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What is the number of subsets of $A=\{1 ,2 ,3,...,8,9\}$ such that the maximum is in $B = \{1,3,5,7,9 \}$?

For example :

Subset {1, 2} is not in context, since the maximum is not in $B$.


Attempt : I have solved this in a tedious way.

First, I calculate the number of subsets such that it contains even numbers :

Let $\{2, (3,5,7,9) \}$ means that we can put 3, 5, 7, 0r, 9 in $\{ 2, \_ \}$

  • For two-element subsets with one only even number :

$\{2, (3,5,7,9) \}$ means that there are 4 subsets

$\{4, (5,7,9) \}$ means that there are 3 subsets

$\{6, (7,9) \}$ means that there are 2 subsets

$\{8, 9 \}$ means that there is 1 subset

in total 10 subsets.

  • For three-element subsets with one only even number :

$\{2, (3,5,7,9), \_ \}$ the empty gap can be filled by 9-2-3 = 4 possible elements (because we cannot have 4, 6, and 8 in there). There are 4 $\times$ 4 subsets.

$\{4, (5,7,9), \_ \}$ same reasoning as above. There are $3 \times 4$ subsets.

$\{6, (7,9), \_ \}$ There are $2 \times 4$ subsets.

$\{8, 9, \_ \}$ means that there is 4 subsets.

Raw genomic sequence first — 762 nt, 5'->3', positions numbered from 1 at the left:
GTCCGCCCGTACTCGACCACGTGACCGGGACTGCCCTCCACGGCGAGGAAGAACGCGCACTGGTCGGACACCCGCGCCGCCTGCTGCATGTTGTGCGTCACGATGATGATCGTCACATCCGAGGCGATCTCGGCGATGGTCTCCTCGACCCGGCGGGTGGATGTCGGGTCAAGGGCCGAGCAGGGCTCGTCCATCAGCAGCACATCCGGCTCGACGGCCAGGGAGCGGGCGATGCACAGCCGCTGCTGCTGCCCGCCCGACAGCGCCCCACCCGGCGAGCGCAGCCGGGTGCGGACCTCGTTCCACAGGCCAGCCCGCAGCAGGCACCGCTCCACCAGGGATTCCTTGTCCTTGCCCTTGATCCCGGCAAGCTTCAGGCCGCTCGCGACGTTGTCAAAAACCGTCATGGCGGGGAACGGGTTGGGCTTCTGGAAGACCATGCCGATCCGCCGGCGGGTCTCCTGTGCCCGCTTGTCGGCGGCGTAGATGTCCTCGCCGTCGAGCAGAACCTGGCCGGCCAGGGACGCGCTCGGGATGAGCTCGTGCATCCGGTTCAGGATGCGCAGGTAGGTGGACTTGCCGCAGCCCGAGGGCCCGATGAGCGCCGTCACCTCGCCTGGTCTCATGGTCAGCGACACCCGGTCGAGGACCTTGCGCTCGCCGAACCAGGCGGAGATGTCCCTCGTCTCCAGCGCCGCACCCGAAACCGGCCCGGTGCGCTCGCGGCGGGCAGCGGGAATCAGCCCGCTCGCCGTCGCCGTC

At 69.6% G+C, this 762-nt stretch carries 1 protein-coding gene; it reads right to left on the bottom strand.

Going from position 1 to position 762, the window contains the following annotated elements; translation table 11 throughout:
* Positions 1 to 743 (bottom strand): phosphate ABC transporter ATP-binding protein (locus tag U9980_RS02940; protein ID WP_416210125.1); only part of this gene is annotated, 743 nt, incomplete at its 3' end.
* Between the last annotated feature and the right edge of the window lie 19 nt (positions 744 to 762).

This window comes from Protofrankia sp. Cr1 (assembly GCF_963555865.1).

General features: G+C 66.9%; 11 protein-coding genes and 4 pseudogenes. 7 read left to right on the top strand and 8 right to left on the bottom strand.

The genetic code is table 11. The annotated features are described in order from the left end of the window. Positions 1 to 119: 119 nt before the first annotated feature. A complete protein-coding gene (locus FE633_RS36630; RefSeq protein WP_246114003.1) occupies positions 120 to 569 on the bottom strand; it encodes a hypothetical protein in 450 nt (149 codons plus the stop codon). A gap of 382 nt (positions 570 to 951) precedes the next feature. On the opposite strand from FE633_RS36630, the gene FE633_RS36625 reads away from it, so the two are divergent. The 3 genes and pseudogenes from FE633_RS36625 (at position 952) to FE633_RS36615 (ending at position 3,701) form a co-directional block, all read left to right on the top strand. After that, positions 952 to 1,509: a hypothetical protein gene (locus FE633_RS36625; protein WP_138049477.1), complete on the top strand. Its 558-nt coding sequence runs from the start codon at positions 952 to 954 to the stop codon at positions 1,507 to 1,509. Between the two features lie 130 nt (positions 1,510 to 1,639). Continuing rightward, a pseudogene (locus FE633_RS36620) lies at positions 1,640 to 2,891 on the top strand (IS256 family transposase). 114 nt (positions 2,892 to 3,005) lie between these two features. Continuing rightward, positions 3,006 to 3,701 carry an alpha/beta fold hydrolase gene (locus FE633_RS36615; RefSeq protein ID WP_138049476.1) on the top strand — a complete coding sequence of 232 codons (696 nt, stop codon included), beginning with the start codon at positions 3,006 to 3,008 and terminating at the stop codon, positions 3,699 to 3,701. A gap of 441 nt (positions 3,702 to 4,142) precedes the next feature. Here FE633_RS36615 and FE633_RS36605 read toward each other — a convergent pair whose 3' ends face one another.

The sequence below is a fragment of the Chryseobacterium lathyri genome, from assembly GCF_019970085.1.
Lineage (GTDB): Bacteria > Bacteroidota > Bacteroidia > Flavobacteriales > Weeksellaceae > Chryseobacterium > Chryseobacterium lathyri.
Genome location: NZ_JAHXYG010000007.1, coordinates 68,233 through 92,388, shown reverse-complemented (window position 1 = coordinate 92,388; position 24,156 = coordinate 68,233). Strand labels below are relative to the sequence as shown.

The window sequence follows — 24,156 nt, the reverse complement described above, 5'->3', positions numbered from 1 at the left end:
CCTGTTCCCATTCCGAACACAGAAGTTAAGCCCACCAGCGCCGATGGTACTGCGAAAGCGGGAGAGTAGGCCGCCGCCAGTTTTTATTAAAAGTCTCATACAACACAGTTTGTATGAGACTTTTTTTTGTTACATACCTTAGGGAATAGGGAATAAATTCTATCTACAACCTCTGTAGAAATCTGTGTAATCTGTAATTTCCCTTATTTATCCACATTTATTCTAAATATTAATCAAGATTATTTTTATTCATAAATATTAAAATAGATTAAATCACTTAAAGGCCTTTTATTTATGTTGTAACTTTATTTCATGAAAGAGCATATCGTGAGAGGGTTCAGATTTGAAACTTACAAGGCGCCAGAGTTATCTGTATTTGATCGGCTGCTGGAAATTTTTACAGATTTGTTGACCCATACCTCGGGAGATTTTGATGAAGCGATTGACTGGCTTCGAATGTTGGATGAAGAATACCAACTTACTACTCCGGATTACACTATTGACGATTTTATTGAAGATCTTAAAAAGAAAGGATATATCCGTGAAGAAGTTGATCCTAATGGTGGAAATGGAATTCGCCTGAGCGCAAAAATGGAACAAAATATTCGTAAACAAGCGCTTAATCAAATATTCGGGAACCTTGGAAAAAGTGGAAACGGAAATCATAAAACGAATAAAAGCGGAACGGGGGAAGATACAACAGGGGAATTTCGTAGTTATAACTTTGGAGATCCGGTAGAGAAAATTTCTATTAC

So it is just $10 \times 4 = 40$, the previous times 4.

And so on....

Without even numbers, the number subsets are from $B$, which is $2^{5} = 32$.

In total, i have counted the number of subsets is $1722$. I am quite sure this is correct, but this is quite tedious, are there better ways? Thanks.

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  • $\begingroup$ The number of subsets in which $1$ is the maximum: $\{1\}$. The number in which $a$ is the maximum should be subsets of $\{1,2,...,a\}$ containing $a$. That is equinumerous to the subsets of $\{1,2,...,a-1\}$. That is $2^{a-1}$. $\endgroup$ – saltandpepper Mar 30 '18 at 17:24
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    $\begingroup$ In your case $a=3,5,7,9$. Therefore, the total is $1+2^{3-1}+2^{5-1}+2^{7-1}+2^{9-1}=341$. $\endgroup$ – saltandpepper Mar 30 '18 at 17:31
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The answer that you've gotten can't possibly be correct; after all, there are only $2^9=512$ TOTAL subsets of $\{1,2,\ldots,9\}$. So, there's some definite over-counting happening here.

A simpler way to go about things: you can break this up more easily by partitioning the subsets based on the maximum.

How many choices have maximum element $1$? Well, there's only one such subset: $\{1\}$.

How many subsets have maximum element $3$? You must include $3$, and can choose whether or not to include $1$ and $2$. So, there are $4$ possibilities.

For maximum element $5$, you must include $5$; you can choose whether or not to include the elements $1,2,3,4$. So, there are $2^4=16$ possibilities.

Continuing in this way, the total number of subsets is $$ 2^0+2^2+2^4+2^6+2^8=341. $$

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  • $\begingroup$ Thanks Nick. Much more concise and compact.. i even forgot to calculate the total number of subsets from $A$. $\endgroup$ – Arief Anbiya Mar 30 '18 at 17:44

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